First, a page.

[Spambayes] Watch out for digests...

Skip Montanaro skip at pobox.com
Sun Dec 14 21:13:43 EST 2003

    >> X-Spambayes-Evidence: '*H*': 0.03; '*S*': 0.90; 'drug': 0.16;
    >> 'subject:Free': 0.16;

    Tim> "Free" in a Subject line and "drug" in the body are hammy for you?
    Tim> Staring at clues from mistake-based training can be, umm,
    Tim> counter-intuitive <wink>.

Yeah, one of the online communities I participate in is a list of parents of
"troubled kids", hence the hammy "drug" reference.  "subject:Free" comes
from the music community:

    Subject: SFS Special Announcement (Free Guest List to Fluid this Friday)

    >> 'store': 0.23; 'next': 0.25; 'list,': 0.30;
    >> 'via': 0.34; 'subject:, ': 0.37; 'our': 0.62;
    >> 'header:Reply-To:1': 0.64; 'enter': 0.67;
    >> 'content-type:multipart/alternative': 0.68;
    >> 'content-type:text/html': 0.74; 'doctors': 0.84;
    >> 'prescription': 0.84; 'received:103]': 0.84;
    >> 'received:165.175': 0.84; 'received:175': 0.84;
    >> 'received:': 0.84; 'received:249.165.175':
    >> 0.84; 'reply-to:addr:yahoo.com': 0.93; 'url:biz': 0.98
    >> Most of the spammy clues are synthetic tokens related to delivery
    >> (and are mostly hapaxes), not content.

    Tim> I'm not sure what's synthetic about these.  

I guess my operational definitions of "synthetic" and "natural" tokens are
in order:

    "natural tokens" are those which derive simply by splitting the message
    body on whitespace boundaries.

    "synthetic tokens" are those which are not "natural tokens".

    Tim> Most of your spam clues come from the email *headers*, but that's
    Tim> fair game.  Note that mining received headers is disabled by
    Tim> default, so you're getting a pile of clues most people aren't
    Tim> getting.  Maybe they should.

Sure, email headers are fair game, but if the tokenizer didn't do anything
special with them, that "subject:Free" token would at most just be "free" or

    >> My 'train an unsure or false negative, check for spams' method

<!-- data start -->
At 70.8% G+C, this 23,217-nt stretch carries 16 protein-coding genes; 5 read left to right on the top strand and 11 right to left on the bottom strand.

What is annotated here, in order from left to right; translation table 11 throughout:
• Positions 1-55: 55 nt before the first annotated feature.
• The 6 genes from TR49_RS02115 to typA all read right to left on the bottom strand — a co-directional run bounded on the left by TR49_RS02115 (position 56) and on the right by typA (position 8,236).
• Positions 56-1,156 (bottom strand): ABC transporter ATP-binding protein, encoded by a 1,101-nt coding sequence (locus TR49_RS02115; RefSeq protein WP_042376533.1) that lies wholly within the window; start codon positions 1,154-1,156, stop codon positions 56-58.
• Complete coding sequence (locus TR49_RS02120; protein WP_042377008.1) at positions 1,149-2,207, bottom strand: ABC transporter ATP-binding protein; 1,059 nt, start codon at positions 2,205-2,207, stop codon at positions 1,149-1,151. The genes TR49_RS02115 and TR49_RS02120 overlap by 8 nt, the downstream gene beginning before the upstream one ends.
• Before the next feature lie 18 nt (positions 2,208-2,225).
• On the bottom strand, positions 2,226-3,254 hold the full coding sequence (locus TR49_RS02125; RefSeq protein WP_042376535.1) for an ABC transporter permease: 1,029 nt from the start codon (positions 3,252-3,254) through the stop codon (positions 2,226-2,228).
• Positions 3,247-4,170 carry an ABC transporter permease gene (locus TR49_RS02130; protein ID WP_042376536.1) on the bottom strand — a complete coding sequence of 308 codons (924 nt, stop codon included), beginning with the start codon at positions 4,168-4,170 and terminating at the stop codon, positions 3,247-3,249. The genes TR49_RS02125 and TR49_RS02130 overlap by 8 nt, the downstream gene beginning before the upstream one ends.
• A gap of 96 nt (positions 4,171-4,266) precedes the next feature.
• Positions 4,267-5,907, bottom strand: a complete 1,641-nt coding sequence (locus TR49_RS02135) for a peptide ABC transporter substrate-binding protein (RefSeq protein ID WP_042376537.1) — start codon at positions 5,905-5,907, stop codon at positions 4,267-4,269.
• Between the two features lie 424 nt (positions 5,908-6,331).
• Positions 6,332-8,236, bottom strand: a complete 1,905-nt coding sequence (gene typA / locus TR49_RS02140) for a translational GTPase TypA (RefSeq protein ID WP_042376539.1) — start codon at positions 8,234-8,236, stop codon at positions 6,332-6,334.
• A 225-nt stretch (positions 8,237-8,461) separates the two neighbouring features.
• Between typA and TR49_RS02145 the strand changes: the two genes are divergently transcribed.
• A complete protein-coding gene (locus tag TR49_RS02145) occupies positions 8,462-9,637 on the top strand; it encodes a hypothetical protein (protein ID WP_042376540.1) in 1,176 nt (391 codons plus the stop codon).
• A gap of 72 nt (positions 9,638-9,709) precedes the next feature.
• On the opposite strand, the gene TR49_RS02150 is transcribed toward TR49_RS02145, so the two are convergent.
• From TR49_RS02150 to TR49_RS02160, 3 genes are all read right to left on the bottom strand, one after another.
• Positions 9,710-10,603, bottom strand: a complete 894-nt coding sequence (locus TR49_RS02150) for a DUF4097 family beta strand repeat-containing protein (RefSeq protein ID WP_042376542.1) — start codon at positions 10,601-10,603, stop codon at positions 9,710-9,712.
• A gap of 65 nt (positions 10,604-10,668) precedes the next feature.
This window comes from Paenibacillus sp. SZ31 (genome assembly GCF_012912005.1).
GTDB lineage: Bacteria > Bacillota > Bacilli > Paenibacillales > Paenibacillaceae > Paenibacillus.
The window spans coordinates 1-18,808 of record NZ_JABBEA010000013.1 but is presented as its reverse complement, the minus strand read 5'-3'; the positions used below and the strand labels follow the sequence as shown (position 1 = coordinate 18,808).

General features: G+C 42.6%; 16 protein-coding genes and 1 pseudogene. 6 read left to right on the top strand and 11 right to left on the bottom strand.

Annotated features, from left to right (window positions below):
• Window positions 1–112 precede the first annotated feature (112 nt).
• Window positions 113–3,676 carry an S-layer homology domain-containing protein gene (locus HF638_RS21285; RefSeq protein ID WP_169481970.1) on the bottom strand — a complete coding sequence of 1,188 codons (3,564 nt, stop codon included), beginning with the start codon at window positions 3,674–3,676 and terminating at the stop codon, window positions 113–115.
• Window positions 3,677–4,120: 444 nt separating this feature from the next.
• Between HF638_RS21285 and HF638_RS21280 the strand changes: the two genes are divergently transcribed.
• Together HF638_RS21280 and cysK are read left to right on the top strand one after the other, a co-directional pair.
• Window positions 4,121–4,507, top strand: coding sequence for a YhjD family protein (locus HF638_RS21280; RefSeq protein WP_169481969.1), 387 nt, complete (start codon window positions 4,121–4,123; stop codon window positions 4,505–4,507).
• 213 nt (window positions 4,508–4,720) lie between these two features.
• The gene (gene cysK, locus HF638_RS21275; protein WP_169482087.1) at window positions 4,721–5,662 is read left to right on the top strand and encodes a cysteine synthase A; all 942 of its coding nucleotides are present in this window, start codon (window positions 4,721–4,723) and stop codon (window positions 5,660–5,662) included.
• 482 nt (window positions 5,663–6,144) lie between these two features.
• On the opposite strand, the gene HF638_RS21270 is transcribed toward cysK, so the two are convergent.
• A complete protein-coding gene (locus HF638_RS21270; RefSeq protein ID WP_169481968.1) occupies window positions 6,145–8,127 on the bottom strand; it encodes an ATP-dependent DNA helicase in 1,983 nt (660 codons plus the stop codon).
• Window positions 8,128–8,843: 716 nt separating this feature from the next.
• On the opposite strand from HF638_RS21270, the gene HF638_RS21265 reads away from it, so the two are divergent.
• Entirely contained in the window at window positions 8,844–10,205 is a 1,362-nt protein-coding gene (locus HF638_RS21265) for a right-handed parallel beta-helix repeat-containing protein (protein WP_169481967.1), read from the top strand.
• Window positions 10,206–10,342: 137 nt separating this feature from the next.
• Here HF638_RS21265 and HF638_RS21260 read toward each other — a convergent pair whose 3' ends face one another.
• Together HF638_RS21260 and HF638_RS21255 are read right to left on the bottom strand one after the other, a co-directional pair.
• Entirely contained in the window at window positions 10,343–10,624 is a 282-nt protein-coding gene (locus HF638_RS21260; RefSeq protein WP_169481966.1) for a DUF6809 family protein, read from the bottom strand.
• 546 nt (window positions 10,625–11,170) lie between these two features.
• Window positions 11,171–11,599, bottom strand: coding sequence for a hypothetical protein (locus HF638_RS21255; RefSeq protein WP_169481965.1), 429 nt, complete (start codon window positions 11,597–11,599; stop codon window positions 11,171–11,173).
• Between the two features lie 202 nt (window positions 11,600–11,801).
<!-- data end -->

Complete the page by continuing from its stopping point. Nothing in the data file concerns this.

>> suggests this is the case, since training on a single message often
    >> pushes several other spams about completely different topics into the
    >> spam category.

    Tim> I'm unclear on what's noteworthy about that.  The biz domain is
    Tim> used by lots of spam, lots of spam has a yahoo.com return address,
    Tim> lots of spam is multipart/alternative HTML, and so on.  Looks like
    Tim> you're generating 4 correlated clues from a single Received header,
    Tim> and that you got one spam before from the same box.  Strangely,
    Tim> though, it looks like you're sucking out *suffixes* of IP addrs
    Tim> instead of prefixes (you've got

    Tim>         249.165.175
    Tim>             165.175
    Tim> and
    Tim>                 175

    Tim> but not the almost-surely more useful

    Tim>     199.249.165
    Tim>     199.249
    Tim> and
    Tim>     199
    Tim> ).

I don't know.  I agree those look backwards (that's my mail server, BTW).
OTOH, given the fairly random assignment of IP networks, I doubt it makes
much sense for the above IP address to be stripped of more than the last two
octets ("received:", "received:199.249.165" and
"received:199.249").  "recevied:199", where 199 is the first octet, not the
last, almost certainly means nothing.  If it's spammy or hammy, it's just by
sheer coincidence.

    >> This suggests a couple other downsides to minimalist training.  One,
    >> spammers have to move, so hapaxes related to delivery are likely to
    >> only be useful for a short period while the spammer is abusing a
    >> single account.

    Tim> IP *prefixes* should be useful despite that, due to the way IP
    Tim> space is handed out.  If you're a spammer with a cooperative host,
    Tim> you're likely to get other IP addresses from the netblocks assigned
    Tim> to that host, and they'll share a common prefix.

Again, no more general than the first two octets (a class B network).  Class
A networks are very rare (for obvious reasons):


    >> Two, if a delivery token pushes a bunch of other messages into the
    >> spam category which are then never used as inputs to training, the
    >> opportunity to reinforce that token's quality is lost, even though it
    >> might actually appear fairly frequently in spam.

    Tim> I expect 'subject:Free' was a fine example of that.

'subject:Free' is now slightly spammy, having turned up in three spams and
only one ham at this point.


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